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Measuring Property, Plant & Equipment Asset Efficiency

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  • 0:05 Measuring Equipment Efficiency
  • 0:27 Calculating Asset…
  • 2:40 Improving Efficiency
  • 3:21 Lesson Summary
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Lesson Transcript
Instructor: Deborah Schell

Deborah teaches college Accounting and has a master's degree in Educational Technology.

A typical company spends a great deal of money on property, plant, and equipment assets. Calculating the asset turnover ratio helps companies determine if their assets are being used efficiently.

Measuring Equipment Efficiency

Urban Sneaks is a shoe company that's been in business for 30 years, enjoys considerable success and is known for a high-quality product. Some of Urban Sneaks' equipment is getting quite old, and the owner of the company, Ms. B. Shue, is wondering if it's time to replace it. She needs a way to measure how efficient her equipment is in making money for her business.

Calculating Asset Turnover Ratio

Since resources are finite, it is important for every business to use its assets (items that it owns) as efficiently as possible. Property, plant, and equipment assets are defined as large items (like machinery, equipment, and buildings) that a company uses to generate sales revenue. Since property, plant and equipment assets usually represent a significant monetary investment for any company, it's important to determine whether or not the company is using these assets in an efficient manner to produce sales.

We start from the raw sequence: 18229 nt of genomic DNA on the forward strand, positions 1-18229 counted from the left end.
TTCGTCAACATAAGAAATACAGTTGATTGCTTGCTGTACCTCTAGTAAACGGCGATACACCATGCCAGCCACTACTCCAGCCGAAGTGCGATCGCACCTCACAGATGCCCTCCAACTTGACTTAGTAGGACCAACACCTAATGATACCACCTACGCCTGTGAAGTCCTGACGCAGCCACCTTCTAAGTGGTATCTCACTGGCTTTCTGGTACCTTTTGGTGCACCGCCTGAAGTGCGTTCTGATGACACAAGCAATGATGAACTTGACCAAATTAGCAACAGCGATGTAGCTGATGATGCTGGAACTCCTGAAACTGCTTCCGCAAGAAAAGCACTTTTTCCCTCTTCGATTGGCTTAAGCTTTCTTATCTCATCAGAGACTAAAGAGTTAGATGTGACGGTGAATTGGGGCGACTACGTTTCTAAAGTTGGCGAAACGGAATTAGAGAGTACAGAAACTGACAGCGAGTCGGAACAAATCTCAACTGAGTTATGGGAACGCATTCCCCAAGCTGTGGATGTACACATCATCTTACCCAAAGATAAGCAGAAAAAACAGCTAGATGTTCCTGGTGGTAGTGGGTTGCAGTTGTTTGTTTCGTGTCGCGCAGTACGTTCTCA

The best way to measure the efficiency with which a company is using its property, plant, and equipment assets is to calculate the asset turnover ratio. The formula for the asset turnover ratio is net sales divided by average property, plant, and equipment assets.

Let's assume that the Urban Sneaks Company had property, plant, and equipment assets of $500,000 last year and $650,000 this year, with net sales of $2,500,000 in the current year. The asset turnover ratio would be 4.35: $2,500,000 / (($500,000 + $650,000) / 2). A ratio of 4.35 means that the company generates $4.35 of sales for each dollar that it spends on property, plant, and equipment assets. Generally, the higher the ratio, the more efficiently the company is using its property, plant, and equipment assets to generate sales revenue.

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